Stress has a strange relationship with our eating habits. According to the Harvard Medical School, short-term stress shuts down our desire to eat due to the release of a hormone called corticotropin. That, along with the release of epinephrine, kick-starts our fight-or-flight response and pushes aside anything that's going to get in the way of that, including our desire to eat.
Usually, our stress responses disappear when the stressor disappears. But if that stressor doesn't go away, our body reacts in a different way with the release of cortisol. Instead of suppressing every urge that's not considered vital to our immediate survival, cortisol increases our motivation. That, unfortunately, increases our motivation to eat, too, and the higher our cortisol levels get, the more motivated we are.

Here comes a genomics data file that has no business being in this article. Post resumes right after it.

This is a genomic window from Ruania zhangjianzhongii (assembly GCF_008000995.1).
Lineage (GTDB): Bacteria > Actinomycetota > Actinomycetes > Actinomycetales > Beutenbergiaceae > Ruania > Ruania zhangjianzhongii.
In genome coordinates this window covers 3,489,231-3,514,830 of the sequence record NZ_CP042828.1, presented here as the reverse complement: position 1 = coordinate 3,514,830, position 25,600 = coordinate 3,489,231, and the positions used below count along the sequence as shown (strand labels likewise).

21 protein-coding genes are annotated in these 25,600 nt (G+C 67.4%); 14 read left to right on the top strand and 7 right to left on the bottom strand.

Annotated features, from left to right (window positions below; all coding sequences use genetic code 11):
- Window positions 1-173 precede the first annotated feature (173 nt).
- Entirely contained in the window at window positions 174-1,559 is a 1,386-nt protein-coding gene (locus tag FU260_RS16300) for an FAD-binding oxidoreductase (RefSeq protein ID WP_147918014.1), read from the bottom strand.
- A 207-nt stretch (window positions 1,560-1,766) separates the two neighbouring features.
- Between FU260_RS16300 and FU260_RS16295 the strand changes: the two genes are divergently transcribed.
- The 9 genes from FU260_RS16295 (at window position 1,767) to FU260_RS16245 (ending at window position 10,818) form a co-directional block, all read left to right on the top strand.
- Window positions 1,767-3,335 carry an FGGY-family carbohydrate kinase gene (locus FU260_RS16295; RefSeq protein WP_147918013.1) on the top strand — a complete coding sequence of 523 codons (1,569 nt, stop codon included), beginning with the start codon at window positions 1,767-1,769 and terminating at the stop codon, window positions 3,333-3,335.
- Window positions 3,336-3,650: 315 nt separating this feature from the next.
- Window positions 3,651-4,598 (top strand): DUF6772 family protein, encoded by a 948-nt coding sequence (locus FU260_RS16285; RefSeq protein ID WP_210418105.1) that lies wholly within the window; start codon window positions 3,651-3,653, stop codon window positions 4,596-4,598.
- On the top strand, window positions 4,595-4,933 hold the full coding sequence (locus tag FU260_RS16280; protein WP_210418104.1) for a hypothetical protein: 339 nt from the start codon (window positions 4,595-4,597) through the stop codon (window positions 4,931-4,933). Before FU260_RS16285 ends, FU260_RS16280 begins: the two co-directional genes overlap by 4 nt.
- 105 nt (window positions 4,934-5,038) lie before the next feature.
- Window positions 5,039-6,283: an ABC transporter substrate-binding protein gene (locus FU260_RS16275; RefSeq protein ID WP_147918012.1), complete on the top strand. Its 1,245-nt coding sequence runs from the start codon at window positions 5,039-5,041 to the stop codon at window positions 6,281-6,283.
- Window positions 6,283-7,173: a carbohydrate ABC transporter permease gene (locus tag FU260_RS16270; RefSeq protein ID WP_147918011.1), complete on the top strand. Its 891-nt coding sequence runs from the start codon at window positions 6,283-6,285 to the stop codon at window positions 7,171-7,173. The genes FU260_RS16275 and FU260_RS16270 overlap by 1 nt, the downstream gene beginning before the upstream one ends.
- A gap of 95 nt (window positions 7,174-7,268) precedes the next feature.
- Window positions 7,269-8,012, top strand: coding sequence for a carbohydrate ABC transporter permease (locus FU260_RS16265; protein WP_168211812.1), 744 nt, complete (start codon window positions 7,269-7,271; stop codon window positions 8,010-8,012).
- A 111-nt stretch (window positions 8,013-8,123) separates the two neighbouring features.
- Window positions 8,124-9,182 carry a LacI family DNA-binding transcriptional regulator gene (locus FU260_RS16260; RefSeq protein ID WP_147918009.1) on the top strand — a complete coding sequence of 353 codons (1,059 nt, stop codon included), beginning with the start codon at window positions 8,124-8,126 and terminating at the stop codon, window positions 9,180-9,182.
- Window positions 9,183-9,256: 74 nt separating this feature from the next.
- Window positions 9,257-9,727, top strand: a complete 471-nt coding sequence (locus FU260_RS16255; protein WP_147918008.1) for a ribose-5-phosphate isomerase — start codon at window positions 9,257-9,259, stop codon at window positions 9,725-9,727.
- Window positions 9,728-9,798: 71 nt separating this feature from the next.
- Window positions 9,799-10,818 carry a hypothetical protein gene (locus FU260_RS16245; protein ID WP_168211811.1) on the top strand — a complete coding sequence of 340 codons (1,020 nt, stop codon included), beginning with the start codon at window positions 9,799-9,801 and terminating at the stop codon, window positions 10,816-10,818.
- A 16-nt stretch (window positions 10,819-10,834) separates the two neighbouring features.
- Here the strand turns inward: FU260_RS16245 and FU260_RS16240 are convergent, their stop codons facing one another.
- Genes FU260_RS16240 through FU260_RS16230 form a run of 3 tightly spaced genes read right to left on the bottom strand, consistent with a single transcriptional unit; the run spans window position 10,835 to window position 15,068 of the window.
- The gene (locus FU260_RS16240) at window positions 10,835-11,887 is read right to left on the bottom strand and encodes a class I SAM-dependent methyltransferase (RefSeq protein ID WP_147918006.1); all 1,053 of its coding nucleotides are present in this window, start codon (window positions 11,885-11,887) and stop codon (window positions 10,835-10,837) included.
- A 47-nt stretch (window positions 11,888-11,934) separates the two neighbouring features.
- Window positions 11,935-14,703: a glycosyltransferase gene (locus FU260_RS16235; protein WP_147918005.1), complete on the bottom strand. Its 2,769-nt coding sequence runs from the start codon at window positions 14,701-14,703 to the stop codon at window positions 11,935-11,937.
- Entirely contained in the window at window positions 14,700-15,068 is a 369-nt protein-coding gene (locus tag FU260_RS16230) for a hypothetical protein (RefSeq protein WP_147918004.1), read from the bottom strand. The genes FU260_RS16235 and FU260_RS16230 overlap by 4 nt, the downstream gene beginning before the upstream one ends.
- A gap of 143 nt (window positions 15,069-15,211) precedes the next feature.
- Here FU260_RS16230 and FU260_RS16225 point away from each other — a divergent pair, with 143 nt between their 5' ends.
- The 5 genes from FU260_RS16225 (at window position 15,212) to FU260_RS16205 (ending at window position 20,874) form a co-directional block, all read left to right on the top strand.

Even as cortisol is pushing us toward food, it's been found that we (that is, moreso women than men) tend to turn to certain types of food. We call them comfort foods, and they're the ones that are usually high in fat and sugar content. Biologically, comfort food is exactly that. Harvard suggests foods high in fat and sugar actually act on the brain to counteract some of the worst feelings of stress, providing a relief that's only temporary. In 2007, a British study also found that our tendency to eat and gain weight when we're stressed varies by the individual, too, as people who produce more cortisol are more likely to stress eat. Ultimately, prolonged stress grooms us to seek out food-related relief, and that compounds into weight gain — especially when combined with other effects of stress, like a lack of interest in exercise, insomnia, and a tendency to drink more alcohol when we do partake.